# Dissecting A Square

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## Dissecting a Square (Part 1) - 2011/06/01

Some time ago, mid-2009 I think, I was given a challenge that I found fascinating. You might choose to have a think about it, and here is the way I introduce it to people:

• Given a square, you can dissect it into congruent pieces such that they all touch the centre point.
• I suggest you have a quick go at that to make sure
• Congruent means the same size and shape - you can't tell them apart (and you're allowed to turn them over)

• Equally, given a square, you can dissect it into congruent pieces such that one of them contains the centre point.
• I suggest you have a go at that as well. It's not too hard.

• Finally, given a square, you can dissect it into congruent pieces such that some (more than one) touch the centre point, and some don't.
• And, you guessed it, you should have a go at this too.

OK, so there are three possibilities.

• Exactly one piece touches the centre point
• There's more than one piece and they all touch the centre point
• Two or more pieces touch the centre point, but some don't.

Right, so we've done that for a square. Now do it for:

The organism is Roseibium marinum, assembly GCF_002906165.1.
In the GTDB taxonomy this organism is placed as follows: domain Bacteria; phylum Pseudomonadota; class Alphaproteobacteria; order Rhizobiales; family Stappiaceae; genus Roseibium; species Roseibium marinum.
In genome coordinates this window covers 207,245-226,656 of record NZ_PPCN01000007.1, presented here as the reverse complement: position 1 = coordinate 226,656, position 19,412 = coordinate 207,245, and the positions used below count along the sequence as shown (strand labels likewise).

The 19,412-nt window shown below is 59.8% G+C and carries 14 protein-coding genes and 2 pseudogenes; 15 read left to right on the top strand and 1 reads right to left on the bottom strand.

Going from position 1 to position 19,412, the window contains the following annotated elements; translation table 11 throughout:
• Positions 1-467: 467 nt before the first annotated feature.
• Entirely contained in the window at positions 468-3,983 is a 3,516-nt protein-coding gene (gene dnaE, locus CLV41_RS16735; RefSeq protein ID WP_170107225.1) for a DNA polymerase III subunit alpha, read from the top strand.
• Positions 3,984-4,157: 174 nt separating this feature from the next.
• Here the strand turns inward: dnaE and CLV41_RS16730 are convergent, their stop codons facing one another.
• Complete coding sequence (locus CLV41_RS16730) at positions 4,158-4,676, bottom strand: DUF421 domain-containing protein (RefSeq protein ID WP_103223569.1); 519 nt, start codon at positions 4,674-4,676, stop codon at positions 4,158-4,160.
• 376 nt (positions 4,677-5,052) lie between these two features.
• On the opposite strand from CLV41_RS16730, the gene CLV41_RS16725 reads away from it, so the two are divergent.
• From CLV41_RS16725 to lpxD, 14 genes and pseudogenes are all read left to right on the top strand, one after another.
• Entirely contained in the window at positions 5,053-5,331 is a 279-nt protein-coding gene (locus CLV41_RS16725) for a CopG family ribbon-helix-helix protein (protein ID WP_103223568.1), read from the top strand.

• An equilateral triangle
• A regular pentagon
• A regular hexagon

I'm not going to say any more than that all three possibilities can be achieved with the triangle and the square, and that you might have to think really hard about the other cases.

Now, the challenge I was given way back in 2009 was whether all three possibilities can be achieved for a circle.

 All touch Some do some don't One contains Triangle ??? ??? ??? Square Yes Yes Yes Pentagon ??? ??? ??? Hexagon ??? ??? ??? ... Circle? ??? ??? ???

And I'm going to leave it there. Next time we'll look at the very first of these questions, and see that there's more to it than it might first appear. In the meantime, you've got lots of challenges. The most interesting is this:

 Suppose you can answer all the questions I've asked. What is the next question you should look at?

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